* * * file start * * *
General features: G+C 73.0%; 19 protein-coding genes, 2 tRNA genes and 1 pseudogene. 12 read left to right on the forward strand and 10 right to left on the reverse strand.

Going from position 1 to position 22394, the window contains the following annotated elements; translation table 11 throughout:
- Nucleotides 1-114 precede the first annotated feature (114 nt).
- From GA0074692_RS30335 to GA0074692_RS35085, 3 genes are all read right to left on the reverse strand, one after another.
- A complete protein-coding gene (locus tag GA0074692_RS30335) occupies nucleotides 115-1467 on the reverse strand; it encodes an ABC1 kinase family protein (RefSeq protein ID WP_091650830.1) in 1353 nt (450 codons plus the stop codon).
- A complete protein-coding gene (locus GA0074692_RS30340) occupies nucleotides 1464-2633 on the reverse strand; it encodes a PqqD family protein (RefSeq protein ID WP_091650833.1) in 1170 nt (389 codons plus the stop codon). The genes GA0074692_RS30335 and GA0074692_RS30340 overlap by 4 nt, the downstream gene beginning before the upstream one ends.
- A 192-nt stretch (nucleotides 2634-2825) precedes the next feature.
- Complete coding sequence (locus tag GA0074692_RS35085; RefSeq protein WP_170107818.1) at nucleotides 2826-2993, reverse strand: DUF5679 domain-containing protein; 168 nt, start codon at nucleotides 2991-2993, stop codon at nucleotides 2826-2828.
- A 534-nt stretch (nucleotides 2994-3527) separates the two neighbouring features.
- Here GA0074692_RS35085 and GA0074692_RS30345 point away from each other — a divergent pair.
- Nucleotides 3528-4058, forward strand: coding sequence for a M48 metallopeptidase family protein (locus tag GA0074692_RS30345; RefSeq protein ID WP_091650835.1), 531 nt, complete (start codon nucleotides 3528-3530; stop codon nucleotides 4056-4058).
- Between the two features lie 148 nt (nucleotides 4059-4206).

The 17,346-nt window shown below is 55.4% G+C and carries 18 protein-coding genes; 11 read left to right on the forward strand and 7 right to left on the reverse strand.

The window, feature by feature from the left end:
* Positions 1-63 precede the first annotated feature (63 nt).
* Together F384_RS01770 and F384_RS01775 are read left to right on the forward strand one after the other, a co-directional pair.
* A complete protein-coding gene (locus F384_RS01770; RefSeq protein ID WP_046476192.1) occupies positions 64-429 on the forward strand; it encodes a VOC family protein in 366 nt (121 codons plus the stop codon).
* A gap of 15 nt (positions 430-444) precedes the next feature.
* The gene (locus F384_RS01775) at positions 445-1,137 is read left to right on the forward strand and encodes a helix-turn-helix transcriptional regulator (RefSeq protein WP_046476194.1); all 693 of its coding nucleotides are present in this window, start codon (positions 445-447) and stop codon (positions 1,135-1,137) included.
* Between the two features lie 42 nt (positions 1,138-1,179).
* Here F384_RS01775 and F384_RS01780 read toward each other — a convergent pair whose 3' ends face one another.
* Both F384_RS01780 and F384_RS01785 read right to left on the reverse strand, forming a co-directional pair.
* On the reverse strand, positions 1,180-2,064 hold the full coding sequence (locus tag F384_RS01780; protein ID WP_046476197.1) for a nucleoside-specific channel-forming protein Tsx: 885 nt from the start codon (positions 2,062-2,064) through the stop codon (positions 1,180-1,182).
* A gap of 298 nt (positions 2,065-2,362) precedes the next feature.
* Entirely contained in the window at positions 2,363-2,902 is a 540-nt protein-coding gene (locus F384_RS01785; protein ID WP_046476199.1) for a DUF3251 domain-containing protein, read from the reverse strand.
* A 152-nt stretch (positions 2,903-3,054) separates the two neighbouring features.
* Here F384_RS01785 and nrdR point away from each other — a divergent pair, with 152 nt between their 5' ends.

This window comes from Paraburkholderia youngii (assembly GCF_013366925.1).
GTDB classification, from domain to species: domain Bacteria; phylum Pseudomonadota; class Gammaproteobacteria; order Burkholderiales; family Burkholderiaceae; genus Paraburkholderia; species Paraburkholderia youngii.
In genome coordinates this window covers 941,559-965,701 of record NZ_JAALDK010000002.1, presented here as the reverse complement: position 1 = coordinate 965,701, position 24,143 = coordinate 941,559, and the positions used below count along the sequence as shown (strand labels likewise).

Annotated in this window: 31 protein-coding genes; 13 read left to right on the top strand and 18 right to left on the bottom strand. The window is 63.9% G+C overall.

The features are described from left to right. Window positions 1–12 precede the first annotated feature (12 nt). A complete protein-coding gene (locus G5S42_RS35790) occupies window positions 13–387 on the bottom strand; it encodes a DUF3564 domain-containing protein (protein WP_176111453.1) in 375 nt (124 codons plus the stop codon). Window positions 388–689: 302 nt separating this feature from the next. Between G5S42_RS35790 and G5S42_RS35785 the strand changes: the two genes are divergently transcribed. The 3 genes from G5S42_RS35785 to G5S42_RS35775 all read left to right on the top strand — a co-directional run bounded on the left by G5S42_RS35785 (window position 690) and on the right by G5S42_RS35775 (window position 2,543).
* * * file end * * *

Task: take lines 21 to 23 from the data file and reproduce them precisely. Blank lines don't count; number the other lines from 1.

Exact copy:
* Here F384_RS01775 and F384_RS01780 read toward each other — a convergent pair whose 3' ends face one another.
* Both F384_RS01780 and F384_RS01785 read right to left on the reverse strand, forming a co-directional pair.
* On the reverse strand, positions 1,180-2,064 hold the full coding sequence (locus tag F384_RS01780; protein ID WP_046476197.1) for a nucleoside-specific channel-forming protein Tsx: 885 nt from the start codon (positions 2,062-2,064) through the stop codon (positions 1,180-1,182).